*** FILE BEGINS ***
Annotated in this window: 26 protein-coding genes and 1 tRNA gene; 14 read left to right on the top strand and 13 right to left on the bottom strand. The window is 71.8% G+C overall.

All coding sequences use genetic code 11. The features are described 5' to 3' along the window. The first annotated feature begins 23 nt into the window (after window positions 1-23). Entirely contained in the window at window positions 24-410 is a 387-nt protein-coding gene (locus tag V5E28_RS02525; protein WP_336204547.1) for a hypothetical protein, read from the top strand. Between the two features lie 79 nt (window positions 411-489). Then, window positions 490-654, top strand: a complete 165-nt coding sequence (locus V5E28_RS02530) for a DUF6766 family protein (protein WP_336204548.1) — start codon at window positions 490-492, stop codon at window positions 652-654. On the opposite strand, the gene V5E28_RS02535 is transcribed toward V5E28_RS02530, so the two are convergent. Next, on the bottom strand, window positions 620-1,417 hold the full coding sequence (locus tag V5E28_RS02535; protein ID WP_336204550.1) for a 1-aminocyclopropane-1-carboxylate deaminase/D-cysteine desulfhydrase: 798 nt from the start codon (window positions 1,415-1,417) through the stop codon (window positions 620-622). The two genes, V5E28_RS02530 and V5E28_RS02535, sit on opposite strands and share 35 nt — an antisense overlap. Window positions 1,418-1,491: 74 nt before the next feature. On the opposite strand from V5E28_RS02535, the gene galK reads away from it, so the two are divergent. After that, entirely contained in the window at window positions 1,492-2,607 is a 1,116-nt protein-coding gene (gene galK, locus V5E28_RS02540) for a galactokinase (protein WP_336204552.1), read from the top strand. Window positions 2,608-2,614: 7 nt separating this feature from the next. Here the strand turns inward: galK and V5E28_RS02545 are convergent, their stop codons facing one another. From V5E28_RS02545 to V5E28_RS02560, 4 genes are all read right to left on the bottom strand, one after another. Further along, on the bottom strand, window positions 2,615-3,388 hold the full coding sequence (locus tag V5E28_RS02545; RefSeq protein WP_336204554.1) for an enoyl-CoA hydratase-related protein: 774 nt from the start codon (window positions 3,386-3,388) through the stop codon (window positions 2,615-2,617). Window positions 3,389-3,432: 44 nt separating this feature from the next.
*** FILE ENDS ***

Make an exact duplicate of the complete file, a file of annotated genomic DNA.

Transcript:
Annotated in this window: 26 protein-coding genes and 1 tRNA gene; 14 read left to right on the top strand and 13 right to left on the bottom strand. The window is 71.8% G+C overall.

All coding sequences use genetic code 11. The features are described 5' to 3' along the window. The first annotated feature begins 23 nt into the window (after window positions 1-23). Entirely contained in the window at window positions 24-410 is a 387-nt protein-coding gene (locus tag V5E28_RS02525; protein WP_336204547.1) for a hypothetical protein, read from the top strand. Between the two features lie 79 nt (window positions 411-489). Then, window positions 490-654, top strand: a complete 165-nt coding sequence (locus V5E28_RS02530) for a DUF6766 family protein (protein WP_336204548.1) — start codon at window positions 490-492, stop codon at window positions 652-654. On the opposite strand, the gene V5E28_RS02535 is transcribed toward V5E28_RS02530, so the two are convergent. Next, on the bottom strand, window positions 620-1,417 hold the full coding sequence (locus tag V5E28_RS02535; protein ID WP_336204550.1) for a 1-aminocyclopropane-1-carboxylate deaminase/D-cysteine desulfhydrase: 798 nt from the start codon (window positions 1,415-1,417) through the stop codon (window positions 620-622). The two genes, V5E28_RS02530 and V5E28_RS02535, sit on opposite strands and share 35 nt — an antisense overlap. Window positions 1,418-1,491: 74 nt before the next feature. On the opposite strand from V5E28_RS02535, the gene galK reads away from it, so the two are divergent. After that, entirely contained in the window at window positions 1,492-2,607 is a 1,116-nt protein-coding gene (gene galK, locus V5E28_RS02540) for a galactokinase (protein WP_336204552.1), read from the top strand. Window positions 2,608-2,614: 7 nt separating this feature from the next. Here the strand turns inward: galK and V5E28_RS02545 are convergent, their stop codons facing one another. From V5E28_RS02545 to V5E28_RS02560, 4 genes are all read right to left on the bottom strand, one after another. Further along, on the bottom strand, window positions 2,615-3,388 hold the full coding sequence (locus tag V5E28_RS02545; RefSeq protein WP_336204554.1) for an enoyl-CoA hydratase-related protein: 774 nt from the start codon (window positions 3,386-3,388) through the stop codon (window positions 2,615-2,617). Window positions 3,389-3,432: 44 nt separating this feature from the next.